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South Africa prepares for International Federation of Agricultural Journalists’ world congress

The International Federation of Agricultural Journalists’ world congress is taking place in Gauteng, Western Cape of South Africa. from 2 - 8 April 2017 

AUSAID SOUTH AFRICA 10672860713A farmer in South Africa. (Image source: Kate Holt/AusAID/Commons)

The International Federation of Agricultural Journalists has outlined that South Africa is the gateway to the rest of Africa as populations grow and food demand pressure grows. South Africa has a dual agricultural economy, with both well-developed commercial farming and more subsistence-based production in the deep rural areas. While the primary agricultural sector contributes about 3 per cent to the country’s gross domestic product, it represents about 7 per cent of formal employment. If the entire value chain of agriculture is taken into account, its contribution to GDP reaches about 12 per cent.

Despite some optimistic times ahead, some see some crucial tests ahead of South African Agriculture. Gerrit van der Merwe, CEO of ALG Estates, spoke at the ALG Estates gala event in the upper Olifants River Valley near Citrusdal and he said, “We decided to stay in the country and re-invest in our business despite the turmoil and uncertainties we experience in South African agriculture today.”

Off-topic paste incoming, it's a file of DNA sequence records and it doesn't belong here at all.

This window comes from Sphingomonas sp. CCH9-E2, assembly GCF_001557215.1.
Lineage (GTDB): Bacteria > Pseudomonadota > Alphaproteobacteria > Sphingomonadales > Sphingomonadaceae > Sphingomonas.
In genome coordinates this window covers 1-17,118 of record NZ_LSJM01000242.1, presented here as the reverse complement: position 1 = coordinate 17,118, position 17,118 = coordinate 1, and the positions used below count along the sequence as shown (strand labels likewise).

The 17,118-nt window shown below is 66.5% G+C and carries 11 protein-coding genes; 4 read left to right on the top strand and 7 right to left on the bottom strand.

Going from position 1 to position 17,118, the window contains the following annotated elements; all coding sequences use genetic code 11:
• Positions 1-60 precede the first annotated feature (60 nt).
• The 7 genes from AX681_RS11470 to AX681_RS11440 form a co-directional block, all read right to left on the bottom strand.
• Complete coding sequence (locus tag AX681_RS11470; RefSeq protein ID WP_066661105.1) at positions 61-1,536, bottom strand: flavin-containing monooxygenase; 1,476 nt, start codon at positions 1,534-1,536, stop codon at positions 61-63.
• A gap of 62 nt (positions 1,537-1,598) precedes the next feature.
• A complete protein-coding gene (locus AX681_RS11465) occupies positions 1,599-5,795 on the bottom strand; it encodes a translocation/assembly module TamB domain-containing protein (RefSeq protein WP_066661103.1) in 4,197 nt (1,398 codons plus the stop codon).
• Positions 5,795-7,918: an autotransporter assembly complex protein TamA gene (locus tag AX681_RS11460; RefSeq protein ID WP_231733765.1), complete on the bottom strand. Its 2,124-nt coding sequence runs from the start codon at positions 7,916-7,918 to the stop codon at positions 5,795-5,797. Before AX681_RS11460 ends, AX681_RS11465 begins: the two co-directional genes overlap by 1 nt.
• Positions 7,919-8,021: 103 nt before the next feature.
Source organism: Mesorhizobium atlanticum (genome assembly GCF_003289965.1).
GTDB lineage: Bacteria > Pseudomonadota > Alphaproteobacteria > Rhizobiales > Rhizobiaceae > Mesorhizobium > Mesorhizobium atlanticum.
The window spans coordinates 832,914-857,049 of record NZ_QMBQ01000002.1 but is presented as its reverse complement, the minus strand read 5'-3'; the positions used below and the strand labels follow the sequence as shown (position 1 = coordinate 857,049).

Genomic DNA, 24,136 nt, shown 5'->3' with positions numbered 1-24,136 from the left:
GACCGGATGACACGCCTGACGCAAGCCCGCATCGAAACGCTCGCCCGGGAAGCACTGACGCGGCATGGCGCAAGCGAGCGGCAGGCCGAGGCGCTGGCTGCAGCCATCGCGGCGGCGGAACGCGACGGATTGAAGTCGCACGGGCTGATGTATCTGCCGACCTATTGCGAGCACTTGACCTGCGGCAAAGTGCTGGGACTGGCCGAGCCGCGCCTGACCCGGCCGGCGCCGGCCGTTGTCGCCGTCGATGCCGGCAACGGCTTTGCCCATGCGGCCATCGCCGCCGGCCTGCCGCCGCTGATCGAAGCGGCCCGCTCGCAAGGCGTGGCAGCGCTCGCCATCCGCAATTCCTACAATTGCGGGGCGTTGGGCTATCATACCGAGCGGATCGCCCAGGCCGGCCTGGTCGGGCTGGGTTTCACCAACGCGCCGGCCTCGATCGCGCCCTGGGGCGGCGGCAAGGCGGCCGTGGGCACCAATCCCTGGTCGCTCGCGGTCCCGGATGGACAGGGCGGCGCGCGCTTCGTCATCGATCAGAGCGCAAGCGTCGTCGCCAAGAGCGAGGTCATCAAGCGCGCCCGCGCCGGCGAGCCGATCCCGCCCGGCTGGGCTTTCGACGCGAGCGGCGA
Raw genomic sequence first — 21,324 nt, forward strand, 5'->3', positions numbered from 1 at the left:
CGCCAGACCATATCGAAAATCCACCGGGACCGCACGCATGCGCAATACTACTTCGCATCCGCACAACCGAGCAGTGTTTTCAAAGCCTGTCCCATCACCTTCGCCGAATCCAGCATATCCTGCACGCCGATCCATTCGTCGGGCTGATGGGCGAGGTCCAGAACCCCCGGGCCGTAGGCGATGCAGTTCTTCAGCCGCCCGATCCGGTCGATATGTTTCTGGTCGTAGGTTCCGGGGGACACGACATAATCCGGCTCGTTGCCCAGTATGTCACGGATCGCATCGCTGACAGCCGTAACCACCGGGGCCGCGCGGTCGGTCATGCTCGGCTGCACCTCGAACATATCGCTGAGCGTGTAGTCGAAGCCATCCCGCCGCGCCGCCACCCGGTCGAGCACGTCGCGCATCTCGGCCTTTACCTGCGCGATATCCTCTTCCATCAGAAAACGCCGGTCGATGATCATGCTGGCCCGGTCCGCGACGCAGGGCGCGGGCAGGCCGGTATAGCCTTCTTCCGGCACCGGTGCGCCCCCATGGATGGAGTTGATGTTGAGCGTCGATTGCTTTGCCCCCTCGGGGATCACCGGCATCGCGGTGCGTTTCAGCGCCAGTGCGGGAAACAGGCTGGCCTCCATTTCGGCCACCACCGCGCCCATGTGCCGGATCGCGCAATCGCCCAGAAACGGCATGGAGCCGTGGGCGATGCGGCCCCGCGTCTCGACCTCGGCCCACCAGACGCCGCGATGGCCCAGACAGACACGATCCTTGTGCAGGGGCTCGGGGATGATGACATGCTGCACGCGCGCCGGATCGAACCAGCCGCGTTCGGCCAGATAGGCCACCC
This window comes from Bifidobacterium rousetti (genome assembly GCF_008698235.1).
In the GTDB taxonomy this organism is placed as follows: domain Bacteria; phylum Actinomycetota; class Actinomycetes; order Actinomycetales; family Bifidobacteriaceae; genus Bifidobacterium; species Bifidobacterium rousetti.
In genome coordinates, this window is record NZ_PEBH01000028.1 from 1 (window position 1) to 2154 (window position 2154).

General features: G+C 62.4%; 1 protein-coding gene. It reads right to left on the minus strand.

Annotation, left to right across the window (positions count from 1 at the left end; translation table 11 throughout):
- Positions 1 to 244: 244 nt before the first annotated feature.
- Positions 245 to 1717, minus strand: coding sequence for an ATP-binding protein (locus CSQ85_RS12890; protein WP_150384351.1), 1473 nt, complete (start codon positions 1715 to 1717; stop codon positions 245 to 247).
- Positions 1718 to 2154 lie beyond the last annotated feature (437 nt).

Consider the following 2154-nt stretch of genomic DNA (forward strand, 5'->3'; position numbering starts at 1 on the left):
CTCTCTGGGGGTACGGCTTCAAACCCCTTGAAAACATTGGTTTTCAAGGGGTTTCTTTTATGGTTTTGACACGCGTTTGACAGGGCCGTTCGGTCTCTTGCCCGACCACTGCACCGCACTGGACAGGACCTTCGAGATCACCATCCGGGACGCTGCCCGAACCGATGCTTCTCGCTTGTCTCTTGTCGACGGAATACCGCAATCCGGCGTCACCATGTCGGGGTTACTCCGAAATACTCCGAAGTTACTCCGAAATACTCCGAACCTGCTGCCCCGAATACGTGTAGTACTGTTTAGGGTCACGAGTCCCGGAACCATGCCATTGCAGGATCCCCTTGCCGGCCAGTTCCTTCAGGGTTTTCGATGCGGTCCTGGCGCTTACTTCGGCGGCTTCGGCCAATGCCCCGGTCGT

“By investing in our people through various social upliftment programs we try to be part of the solution for the country’s future. We have a very good relationship with our workers. Many of them have been with us for generations,” says Van der Merwe.

The International Federation of Agricultural Journalists is a voluntary, non-profit making professional association promoting the image and standards of agricultural journalism in South Africa. It was established in Pretoria in 1977.

The association is representative of agricultural journalists serving the industry through magazines, newspapers, radio and television. Qualified membership is also extended to friends of the agricultural media. It remains, however, primarily a body run by journalists for journalists.